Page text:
On 14th February, while the rest of the world celebrated a day of love, Indians mourned the loss of 44 CRPF jawans in one of the biggest attacks on the military in peace time since India gained its independence in 1947.
There was only word on everyone’s mind – REVENGE.
And of course, for the Indian media, this was the pot of gold at the end of the rainbow. It ticked all the major boxes – India vs Pakistan, Kashmir and the army. Sensitive issues, which the aam janta is bound to react to.
After the Pulwama incident, TV channels in India began demanding war. “We want Revenge” or “We want Pakistan punished” became the cry of the day, as prominent news anchors around the country stated that war was the only solution for the rising Indo – Pak tensions.
In fact, the news channels fuelled war hysteria to such an extent that the Information and Broadcasting Ministry was prompted to issue an advisory that asked media channels to tone down the cry for war. They were advised to avoid any content that might incite hatred or lead to friction between communities.
For instance, a particular news anchor whose reputation precedes himself, went on record to call some eminent personalities anti-national just because they dared to express a personal opinion.
Ironically, while the media houses belonging to both Pakistan and India exercise freedom of speech, they’re not ready to grant the same privilege to their viewers.
What one must understand in such tumultuous times is that the mind of the layman is like clay, and can be moulded in any form. He or she does not know what to believe, and must rely on the news channels to convey information to them. In other words, this is how public opinion is developed.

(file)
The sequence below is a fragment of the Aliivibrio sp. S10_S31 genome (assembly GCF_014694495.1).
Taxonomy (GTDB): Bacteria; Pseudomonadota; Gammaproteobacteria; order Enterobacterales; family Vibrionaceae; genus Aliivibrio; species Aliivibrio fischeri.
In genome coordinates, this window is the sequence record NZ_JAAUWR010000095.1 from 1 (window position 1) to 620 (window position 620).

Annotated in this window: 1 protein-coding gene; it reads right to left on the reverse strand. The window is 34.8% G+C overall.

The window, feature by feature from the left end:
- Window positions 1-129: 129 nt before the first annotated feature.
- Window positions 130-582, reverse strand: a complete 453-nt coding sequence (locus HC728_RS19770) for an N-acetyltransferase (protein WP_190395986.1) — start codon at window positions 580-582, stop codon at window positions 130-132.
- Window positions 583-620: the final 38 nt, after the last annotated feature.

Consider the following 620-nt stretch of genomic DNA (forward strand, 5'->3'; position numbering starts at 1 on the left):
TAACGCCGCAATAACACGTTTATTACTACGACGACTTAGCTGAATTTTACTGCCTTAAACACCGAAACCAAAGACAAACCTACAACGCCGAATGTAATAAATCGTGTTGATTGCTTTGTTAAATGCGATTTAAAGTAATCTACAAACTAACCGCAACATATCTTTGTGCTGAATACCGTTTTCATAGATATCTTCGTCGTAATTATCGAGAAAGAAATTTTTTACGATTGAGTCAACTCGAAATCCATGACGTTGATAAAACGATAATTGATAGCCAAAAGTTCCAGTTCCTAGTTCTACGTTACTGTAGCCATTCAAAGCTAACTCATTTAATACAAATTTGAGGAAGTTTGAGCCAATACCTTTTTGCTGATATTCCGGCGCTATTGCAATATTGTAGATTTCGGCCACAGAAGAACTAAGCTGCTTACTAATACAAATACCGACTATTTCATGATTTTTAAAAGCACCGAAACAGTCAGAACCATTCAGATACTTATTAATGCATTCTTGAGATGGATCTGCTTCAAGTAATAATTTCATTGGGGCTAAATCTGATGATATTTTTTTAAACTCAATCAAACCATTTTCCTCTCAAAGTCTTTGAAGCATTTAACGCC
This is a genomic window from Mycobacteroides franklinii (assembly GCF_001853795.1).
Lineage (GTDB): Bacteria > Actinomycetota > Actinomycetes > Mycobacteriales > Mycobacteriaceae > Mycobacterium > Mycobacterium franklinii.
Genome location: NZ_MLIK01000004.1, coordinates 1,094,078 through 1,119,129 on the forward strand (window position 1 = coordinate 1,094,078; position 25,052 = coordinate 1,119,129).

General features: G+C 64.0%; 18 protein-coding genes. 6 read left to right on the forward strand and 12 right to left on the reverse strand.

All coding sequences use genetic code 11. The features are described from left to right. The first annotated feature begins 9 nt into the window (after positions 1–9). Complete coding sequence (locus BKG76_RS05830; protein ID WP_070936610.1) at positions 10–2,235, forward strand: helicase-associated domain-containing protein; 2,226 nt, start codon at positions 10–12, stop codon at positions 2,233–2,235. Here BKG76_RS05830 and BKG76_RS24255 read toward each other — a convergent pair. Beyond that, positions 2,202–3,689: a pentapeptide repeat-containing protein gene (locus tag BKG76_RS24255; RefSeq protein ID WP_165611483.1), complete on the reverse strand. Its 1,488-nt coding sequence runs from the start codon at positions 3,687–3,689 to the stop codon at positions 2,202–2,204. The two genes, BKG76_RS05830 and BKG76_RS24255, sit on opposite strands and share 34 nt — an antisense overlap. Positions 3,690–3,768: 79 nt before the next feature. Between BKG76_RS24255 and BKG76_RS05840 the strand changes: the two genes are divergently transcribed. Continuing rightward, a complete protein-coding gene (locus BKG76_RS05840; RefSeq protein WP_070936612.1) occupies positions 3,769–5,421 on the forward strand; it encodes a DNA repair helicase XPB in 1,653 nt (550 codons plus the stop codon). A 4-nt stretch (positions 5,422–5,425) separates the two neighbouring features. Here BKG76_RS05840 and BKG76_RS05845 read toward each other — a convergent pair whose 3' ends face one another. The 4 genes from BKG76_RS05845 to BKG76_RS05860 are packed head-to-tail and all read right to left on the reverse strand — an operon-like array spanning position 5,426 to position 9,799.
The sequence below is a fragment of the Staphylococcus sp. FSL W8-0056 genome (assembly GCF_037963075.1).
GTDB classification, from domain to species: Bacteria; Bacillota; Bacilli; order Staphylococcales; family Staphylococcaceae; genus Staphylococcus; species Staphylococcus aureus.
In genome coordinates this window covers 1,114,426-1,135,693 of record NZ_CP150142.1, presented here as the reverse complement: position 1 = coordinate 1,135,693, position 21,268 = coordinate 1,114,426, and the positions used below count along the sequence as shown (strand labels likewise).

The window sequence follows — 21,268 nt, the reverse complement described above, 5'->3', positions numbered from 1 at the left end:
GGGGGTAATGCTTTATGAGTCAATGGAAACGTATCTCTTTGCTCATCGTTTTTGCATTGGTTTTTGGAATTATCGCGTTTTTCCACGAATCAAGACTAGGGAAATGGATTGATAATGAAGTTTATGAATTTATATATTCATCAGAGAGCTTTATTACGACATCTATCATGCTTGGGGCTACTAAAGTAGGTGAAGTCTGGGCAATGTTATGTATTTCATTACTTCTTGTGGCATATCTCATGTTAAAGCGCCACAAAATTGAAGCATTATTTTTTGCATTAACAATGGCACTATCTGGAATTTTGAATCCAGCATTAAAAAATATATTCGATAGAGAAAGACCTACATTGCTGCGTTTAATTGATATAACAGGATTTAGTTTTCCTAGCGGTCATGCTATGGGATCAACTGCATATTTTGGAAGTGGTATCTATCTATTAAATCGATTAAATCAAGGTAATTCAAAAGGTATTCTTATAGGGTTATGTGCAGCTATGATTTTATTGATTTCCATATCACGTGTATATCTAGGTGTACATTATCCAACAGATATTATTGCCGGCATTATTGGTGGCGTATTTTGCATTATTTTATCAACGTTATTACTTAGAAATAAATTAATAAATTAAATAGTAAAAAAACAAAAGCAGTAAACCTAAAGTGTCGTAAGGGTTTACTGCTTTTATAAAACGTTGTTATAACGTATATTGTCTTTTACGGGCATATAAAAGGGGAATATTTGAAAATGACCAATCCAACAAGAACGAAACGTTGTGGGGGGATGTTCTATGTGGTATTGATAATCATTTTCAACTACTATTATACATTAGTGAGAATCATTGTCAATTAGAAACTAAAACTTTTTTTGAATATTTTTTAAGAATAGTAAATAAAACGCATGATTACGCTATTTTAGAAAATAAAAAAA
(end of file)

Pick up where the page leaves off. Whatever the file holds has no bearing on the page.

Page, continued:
The role of a responsible journalist is not to impose their own opinions on the audience, but to merely state the facts so that the audience can make an informed choice.
Not just Indian media, Pakistani media must also be held responsible for spewing venom. For instance, a clip of a journalist screaming on national television had gone viral, where he said that Pakistanis would use atom bombs as “muh todh jawab” for Indian farmers refusing to export tomatoes.
However, post the Pulwama attacks, or even the air strike that avenged the lives of the CRPF jawans, the news channels spewed venom on live TV, which included politicizing the tragedies.
Except a few sensible voices, what we usually see is an extreme form of jingoism on both sides of the border, which can be potentially dangerous. For example, a large number of Kashmiris were thrashed openly while videos were recorded and circulated on national media. Does this not trigger a chain of unpleasant events, which only seeks to deepen the tension between the two nations?
In fact, sadly, the concepts of patriotism and nationalism too have been distorted by the media.
What is more alarming is the fact that media, particularly social media, is hugely responsible for spreading fake news, which only deteriorates the situation.
For example, soon after the attack, a video began circulating on Facebook which claimed to give insight into the attack. Fact checking websites later revealed it to be a video game clipping.
Similarly, a doctored photo of Rahul Gandhi with Adil Ahmed Dar, the man responsible for executing the attack on the jawans, also went viral on social media. It was also busted by fact checking teams.
However, is it not Facebook’s responsibility to ensure that there’s a check on such prolific circulation of fake news?
After the attack, emotions were running high and a barrage of fake news and misinformation flooded our social media handles, including Facebook’s messaging service, WhatsApp.
It must be realized that such fake news only adds to the panic and confusion, and might even provoke the audience to lash out. Why else do you think innocent Kashmiri students were thrashed and harassed?
At the end of the day, one must realise that as a journalist, the onus is on the Indian and Pakistani media channels to ensure that unbiased and accurate information reaches the audience.
Warmongering is not the solution, and maybe it’s time the media understood that.